• 5) President-elect Obama is a co-sponsor of legislative bill S. 579: Breast Cancer and Environmental Research Act of 2007. This bill would “amend the Public Health Service Act to authorize the Director of the National Institute of Environmental Health Sciences to make grants for the development and operation of research centers regarding environmental factors that may be related to the etiology of breast cancer.”

    Translation: this bill, if passed, will fund research into environmental factors that may play a role in breast cancer. You know all of those things you hear about that MIGHT be an underlying cause of breast cancer—plastic water bottles, perfume, barbecued beef? S. 579 will advance research around what is (and isn’t) a breast cancer risk factor in our everyday lives.

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    6) The Obama Cancer Plan will "double federal funding for cancer research within five years, focusing on NIH and NCI, and work with Congress to increase funding for the Food and Drug Administration (FDA)." This is good news indeed, considering the way cancer research funding has dried up over the past 8 years.

    7) President-elect Obama has strongly supported the Medicaid Breast and Cervical Cancer Early Detection Program Reauthorization Act of 2007, designed to increase access to (and improve the quality of) breast and cervical cancer screening, with its particular target low-income, uninsured, or underinsured women. Women who qualify have access to mammograms, clinical breast exams, further diagnostic screening when there’s suspected cancer, surgical consultations, and referral to treatment—all free of charge.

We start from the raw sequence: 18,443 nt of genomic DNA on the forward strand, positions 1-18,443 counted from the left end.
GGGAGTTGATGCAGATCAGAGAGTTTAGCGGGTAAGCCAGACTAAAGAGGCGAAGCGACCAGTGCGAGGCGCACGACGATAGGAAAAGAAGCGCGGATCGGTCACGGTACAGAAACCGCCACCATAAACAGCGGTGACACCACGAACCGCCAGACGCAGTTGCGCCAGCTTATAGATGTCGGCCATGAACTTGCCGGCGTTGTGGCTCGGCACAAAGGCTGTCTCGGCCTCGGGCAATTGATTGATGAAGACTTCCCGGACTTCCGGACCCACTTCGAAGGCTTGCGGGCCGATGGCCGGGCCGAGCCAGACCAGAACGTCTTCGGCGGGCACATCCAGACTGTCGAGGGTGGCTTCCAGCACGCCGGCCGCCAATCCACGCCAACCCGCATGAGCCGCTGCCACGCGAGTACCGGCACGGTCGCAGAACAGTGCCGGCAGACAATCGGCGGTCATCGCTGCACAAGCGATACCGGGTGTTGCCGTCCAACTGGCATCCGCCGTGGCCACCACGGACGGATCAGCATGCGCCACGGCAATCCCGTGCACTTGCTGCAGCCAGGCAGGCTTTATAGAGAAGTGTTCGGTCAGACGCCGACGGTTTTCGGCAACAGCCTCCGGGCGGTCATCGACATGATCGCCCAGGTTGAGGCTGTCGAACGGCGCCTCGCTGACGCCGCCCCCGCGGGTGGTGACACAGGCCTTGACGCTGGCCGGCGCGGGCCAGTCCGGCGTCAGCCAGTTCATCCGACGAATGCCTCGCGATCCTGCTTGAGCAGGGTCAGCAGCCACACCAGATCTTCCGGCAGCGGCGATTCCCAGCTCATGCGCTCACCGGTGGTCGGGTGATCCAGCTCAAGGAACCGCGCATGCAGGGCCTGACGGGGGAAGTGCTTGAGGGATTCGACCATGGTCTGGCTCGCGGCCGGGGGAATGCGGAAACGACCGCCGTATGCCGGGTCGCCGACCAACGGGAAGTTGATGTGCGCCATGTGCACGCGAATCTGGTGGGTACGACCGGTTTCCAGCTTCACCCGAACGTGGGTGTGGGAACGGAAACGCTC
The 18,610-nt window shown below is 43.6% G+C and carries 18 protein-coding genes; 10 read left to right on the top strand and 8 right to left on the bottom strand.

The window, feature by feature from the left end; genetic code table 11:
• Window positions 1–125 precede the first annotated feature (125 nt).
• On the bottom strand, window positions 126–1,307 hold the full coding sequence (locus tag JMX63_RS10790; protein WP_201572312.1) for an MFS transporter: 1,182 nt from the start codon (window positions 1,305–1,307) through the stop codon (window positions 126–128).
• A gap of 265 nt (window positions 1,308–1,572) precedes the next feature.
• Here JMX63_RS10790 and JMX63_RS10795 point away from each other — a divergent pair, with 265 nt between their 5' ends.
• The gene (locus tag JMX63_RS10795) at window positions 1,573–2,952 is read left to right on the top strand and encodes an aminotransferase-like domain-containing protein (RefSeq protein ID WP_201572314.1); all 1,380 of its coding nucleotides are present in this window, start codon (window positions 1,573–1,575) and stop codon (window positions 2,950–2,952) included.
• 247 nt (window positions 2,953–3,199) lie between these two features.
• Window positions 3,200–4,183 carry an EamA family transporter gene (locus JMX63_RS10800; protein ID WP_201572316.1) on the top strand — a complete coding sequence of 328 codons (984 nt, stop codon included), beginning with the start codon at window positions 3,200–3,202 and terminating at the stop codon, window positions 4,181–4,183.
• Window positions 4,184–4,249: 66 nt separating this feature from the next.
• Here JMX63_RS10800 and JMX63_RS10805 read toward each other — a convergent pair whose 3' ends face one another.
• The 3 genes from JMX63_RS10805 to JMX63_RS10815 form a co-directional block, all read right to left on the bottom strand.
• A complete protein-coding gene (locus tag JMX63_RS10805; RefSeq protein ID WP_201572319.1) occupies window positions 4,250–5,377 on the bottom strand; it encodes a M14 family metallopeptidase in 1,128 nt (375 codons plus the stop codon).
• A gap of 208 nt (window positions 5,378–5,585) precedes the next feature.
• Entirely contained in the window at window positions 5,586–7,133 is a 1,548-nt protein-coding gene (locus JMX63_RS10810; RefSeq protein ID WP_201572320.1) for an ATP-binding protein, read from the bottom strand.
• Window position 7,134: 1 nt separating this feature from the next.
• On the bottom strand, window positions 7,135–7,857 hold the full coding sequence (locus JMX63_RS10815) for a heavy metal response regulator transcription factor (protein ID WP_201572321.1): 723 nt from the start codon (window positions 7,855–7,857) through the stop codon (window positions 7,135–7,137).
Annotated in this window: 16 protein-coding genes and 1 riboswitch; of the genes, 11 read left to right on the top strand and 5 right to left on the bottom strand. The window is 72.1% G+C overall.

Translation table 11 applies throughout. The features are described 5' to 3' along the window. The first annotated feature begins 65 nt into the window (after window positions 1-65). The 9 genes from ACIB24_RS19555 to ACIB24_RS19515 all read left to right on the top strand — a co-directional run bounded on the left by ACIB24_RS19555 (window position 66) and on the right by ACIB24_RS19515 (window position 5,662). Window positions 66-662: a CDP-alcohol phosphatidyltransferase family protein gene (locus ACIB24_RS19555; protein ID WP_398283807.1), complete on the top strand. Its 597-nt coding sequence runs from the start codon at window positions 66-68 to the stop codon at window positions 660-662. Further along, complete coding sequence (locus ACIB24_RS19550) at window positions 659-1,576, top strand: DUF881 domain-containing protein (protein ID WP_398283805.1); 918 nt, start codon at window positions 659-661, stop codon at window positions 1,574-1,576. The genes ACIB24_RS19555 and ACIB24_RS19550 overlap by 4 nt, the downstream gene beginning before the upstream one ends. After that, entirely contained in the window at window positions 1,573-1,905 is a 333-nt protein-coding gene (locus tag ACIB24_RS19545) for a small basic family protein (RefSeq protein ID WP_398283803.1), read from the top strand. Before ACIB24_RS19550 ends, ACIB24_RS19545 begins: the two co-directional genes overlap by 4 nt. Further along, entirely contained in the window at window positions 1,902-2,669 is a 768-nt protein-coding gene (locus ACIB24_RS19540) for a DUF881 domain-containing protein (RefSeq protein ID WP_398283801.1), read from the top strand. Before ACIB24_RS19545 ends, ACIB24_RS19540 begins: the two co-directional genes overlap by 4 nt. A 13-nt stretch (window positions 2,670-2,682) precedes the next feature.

8) President-elect Obama says he'll prohibit insurers from denying coverage based on pre-existing conditions. WOW; this is huge. How often have you stressed over having to change jobs and potentially losing your cancer-care coverage because cancer is a pre-existing condition? If Obama delivers on this promise—you’re safe. 

    9) President-elect Obama introduced in Congress the Genomics and Personalized Medicine Act, a law that would “support advances in personalized medicine to help ensure early detection and treatment of cancer and other diseases.”

    Translation: Researchers know that your genes play a major role in whether or not you get cancer. Breast cancer researchers, in particular, are coming tantalizingly close to being able to predict, based on genetic analysis, which women are at high risk for breast cancer. This act, if signed into law, would help fund continuing research into this subject.

    There are genes other than BRCA1 and BRCA2 causing breast cancer. Once they’re identified, potential ways to thwart these genes can be developed.

    10) President-elect Obama’s mother died of ovarian cancer in 1995, at the age of 53. His wife, Michele, is 44, just heading into breast cancer “prime time.” He has two elementary-school daughters: Malia Ann, and Natasha (“Sasha”).

    Will President Obama support what it takes to find a cure for breast cancer, for this disease that’s been killing wives and mothers and daughters and sisters—yes, and men, too—for thousands of years? I’d bet on it.


  • President-elect Obama's grandmother, Madelyn Dunham, died of cancer on Sunday. A statement issued under the names of Obama and his sister, Maya Soetoro-Ng, said, "In lieu of flowers, we ask that you make a donation to any worthy organization in search of a cure for cancer."

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Published On: November 05, 2008